Labrum Tear

The labrum is the cup-shaped cartilage that lines the ball-and-socket shoulder joint, providing cushioning support to the glenoid and the humerus, or the shoulder socket and the head of the upper arm bone. The labrum has two functions: 1.) deepen the shoulder socket to the ball, for the humerus to stay in place, and 2.) attach to other structures or tissues around the joint. Because of its role in the shoulder joint, the labrum can be torn a few different ways through trauma or injury to the shoulder. One type of labral tear is called a SLAP tear (Superior Labrum from Anterior to Posterior), which is a tear where the tendon from the bicep connects to the shoulder. Another type of tear, a Bankart tear, occurs when the shoulder is dislocated. Signs of a labrum tear, depending on what type, include shoulder instability, shoulder dislocation, pain, catching, locking, popping, or grinding, decreased range of motion, and loss of strength. Many labrum tears can be treated by managing pain symptoms with physical therapy, medication, and other conservative treatments. In some cases, surgery may be necessary.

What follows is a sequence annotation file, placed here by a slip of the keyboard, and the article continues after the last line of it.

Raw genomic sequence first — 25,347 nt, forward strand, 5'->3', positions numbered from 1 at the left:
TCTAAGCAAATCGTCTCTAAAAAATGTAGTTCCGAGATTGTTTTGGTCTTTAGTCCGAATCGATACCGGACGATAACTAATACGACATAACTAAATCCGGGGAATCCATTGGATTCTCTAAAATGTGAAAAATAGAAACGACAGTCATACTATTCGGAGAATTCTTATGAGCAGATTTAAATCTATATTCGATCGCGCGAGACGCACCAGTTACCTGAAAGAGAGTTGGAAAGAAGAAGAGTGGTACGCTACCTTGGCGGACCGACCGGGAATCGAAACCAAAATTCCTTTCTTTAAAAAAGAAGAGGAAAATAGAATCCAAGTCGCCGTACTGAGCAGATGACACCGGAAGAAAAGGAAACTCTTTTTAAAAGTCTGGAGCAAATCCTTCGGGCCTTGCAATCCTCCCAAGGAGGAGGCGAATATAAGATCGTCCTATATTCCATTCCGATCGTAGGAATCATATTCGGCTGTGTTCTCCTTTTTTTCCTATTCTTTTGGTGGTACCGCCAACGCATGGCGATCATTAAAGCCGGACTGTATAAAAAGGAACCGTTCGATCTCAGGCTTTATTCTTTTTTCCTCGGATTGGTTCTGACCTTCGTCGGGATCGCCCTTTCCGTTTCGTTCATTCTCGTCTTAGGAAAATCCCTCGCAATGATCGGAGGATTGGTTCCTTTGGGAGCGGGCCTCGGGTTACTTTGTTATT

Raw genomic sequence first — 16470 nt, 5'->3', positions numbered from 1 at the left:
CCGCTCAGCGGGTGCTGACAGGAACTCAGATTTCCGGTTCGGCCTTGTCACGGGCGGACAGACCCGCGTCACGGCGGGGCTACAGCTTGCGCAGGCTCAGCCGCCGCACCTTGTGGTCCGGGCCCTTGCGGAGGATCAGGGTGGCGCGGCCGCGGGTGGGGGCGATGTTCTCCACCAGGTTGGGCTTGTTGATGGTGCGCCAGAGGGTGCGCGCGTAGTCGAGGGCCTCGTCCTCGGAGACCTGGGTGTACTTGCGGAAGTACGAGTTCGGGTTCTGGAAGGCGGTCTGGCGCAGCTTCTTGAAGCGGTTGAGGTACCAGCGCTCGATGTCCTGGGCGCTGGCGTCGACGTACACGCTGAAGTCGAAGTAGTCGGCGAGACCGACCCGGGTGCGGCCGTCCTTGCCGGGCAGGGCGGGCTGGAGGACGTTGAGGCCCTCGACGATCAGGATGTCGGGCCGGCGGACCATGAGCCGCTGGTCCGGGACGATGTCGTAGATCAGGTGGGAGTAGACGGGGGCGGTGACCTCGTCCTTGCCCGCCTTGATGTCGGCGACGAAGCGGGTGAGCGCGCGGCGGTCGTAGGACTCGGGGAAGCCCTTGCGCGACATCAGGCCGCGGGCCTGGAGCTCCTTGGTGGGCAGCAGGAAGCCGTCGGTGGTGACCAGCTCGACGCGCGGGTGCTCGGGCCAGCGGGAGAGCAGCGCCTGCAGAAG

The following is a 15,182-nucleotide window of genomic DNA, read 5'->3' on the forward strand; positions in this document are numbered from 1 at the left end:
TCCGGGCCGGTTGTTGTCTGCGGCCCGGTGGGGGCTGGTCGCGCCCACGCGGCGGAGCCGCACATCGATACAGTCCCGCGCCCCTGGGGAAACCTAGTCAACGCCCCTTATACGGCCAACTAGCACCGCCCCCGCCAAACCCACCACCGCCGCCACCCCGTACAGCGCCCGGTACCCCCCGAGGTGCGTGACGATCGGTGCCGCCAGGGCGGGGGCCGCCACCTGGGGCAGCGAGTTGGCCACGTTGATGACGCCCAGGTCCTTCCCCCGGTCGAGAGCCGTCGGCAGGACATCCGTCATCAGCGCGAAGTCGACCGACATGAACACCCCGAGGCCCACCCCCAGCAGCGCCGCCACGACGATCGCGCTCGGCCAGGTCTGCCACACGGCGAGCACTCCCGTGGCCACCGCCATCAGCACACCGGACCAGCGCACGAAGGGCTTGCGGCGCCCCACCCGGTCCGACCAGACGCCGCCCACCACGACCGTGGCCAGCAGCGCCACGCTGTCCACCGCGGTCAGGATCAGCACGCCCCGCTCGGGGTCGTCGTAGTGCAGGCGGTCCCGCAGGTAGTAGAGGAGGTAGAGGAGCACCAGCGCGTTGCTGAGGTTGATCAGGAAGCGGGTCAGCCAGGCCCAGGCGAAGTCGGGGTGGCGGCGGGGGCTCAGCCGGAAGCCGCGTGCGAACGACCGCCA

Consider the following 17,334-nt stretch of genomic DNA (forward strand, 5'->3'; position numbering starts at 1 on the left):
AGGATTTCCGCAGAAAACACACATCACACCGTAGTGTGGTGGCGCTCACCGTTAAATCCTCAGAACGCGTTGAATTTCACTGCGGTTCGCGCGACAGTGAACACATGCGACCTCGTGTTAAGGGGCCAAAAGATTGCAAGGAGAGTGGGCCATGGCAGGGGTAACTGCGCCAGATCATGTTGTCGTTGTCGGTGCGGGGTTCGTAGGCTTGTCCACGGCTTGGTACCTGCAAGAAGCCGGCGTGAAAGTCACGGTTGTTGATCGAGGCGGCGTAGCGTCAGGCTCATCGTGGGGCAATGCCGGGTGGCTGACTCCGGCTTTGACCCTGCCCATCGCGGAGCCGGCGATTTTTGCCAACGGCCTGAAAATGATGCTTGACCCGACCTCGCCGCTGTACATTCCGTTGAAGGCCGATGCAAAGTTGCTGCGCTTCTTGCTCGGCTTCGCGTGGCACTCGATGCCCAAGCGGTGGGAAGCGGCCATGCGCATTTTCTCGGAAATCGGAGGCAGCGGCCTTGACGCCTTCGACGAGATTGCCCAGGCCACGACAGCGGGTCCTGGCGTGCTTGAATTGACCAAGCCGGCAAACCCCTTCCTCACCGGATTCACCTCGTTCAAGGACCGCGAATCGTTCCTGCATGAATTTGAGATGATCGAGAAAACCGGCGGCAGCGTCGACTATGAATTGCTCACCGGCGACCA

Rotator Cuff Tear

The rotator cuff is a group of tendons and muscles that support the shoulder joint and allow for complete movement of the arm. Rotator cuff tears are fairly common, in which these tendons and muscles may become torn or damaged due to injury or overuse. These tears are characterized by either full thickness or partial thickness, depending on severity; a full-thickness tear extends from the top to the bottom of a muscle or tendon, and a partial-thickness tear affects a portion of the muscle or tendon, not extending all the way through. While some tears can be treated without surgery, most patients with a rotator cuff tear will undergo a rotator cuff repair. When left untreated, a rotator cuff tear can cause severe pain and a decrease in the ability to to use the arm. Symptoms include pain and swelling in the front of the shoulder, pain triggered by raising or lowering the arm, a clicking sound when raising the arm, stiffness, and a loss of mobility and strength. 

Shoulder Dislocation